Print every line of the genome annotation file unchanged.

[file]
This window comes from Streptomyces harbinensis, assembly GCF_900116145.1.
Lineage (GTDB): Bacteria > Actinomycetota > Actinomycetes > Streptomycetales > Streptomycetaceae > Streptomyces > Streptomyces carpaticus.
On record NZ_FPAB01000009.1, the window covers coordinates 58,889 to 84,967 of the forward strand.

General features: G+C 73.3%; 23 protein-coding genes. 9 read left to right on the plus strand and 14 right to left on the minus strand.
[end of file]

This window comes from Streptomyces harbinensis, assembly GCF_900116145.1.
Lineage (GTDB): Bacteria > Actinomycetota > Actinomycetes > Streptomycetales > Streptomycetaceae > Streptomyces > Streptomyces carpaticus.
On record NZ_FPAB01000009.1, the window covers coordinates 58,889 to 84,967 of the forward strand.

General features: G+C 73.3%; 23 protein-coding genes. 9 read left to right on the plus strand and 14 right to left on the minus strand.